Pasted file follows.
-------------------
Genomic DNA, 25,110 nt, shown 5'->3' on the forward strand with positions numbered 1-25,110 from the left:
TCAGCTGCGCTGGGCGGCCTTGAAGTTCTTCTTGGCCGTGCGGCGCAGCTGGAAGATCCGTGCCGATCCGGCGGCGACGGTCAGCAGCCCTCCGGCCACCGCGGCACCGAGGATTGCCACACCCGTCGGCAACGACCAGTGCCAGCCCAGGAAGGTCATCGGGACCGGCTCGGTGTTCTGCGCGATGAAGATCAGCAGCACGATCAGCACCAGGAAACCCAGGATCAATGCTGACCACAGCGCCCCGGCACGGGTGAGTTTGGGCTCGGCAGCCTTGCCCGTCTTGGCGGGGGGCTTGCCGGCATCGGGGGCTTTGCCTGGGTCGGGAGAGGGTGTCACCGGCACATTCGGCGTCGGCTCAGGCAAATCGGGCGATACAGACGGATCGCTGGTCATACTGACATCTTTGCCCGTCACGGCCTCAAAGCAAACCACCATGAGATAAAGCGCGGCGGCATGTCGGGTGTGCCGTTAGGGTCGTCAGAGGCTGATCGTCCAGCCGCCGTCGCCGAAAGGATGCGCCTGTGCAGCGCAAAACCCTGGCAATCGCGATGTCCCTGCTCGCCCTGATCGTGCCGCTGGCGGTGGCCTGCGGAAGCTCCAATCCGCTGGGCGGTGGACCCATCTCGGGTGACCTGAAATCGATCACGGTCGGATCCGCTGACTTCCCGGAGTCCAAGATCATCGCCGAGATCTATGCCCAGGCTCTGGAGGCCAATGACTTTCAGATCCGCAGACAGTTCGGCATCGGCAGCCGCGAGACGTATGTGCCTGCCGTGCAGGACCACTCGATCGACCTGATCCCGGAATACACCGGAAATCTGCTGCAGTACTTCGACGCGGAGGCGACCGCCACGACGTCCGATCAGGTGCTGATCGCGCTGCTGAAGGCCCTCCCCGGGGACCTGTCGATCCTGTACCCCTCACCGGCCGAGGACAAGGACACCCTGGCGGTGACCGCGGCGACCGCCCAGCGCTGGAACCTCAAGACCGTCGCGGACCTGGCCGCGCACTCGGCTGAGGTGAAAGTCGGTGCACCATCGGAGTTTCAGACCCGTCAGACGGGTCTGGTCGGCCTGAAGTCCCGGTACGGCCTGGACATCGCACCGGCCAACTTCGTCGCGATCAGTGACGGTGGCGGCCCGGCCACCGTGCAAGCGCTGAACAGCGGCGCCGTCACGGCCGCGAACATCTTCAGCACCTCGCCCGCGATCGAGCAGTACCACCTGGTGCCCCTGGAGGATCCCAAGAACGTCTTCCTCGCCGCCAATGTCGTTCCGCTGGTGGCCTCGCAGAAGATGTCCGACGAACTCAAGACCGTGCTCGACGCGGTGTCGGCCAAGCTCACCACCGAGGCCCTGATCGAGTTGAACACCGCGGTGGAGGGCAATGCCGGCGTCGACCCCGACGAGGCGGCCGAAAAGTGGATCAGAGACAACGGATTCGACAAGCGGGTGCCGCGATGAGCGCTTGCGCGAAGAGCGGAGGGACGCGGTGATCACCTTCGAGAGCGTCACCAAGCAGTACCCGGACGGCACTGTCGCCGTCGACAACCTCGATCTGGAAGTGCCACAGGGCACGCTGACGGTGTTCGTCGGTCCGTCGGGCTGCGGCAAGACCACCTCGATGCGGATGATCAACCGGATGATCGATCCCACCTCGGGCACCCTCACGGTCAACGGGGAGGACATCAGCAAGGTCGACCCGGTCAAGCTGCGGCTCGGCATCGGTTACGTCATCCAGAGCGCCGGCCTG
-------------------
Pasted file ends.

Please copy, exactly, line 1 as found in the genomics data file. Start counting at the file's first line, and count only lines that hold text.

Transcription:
Genomic DNA, 25,110 nt, shown 5'->3' on the forward strand with positions numbered 1-25,110 from the left: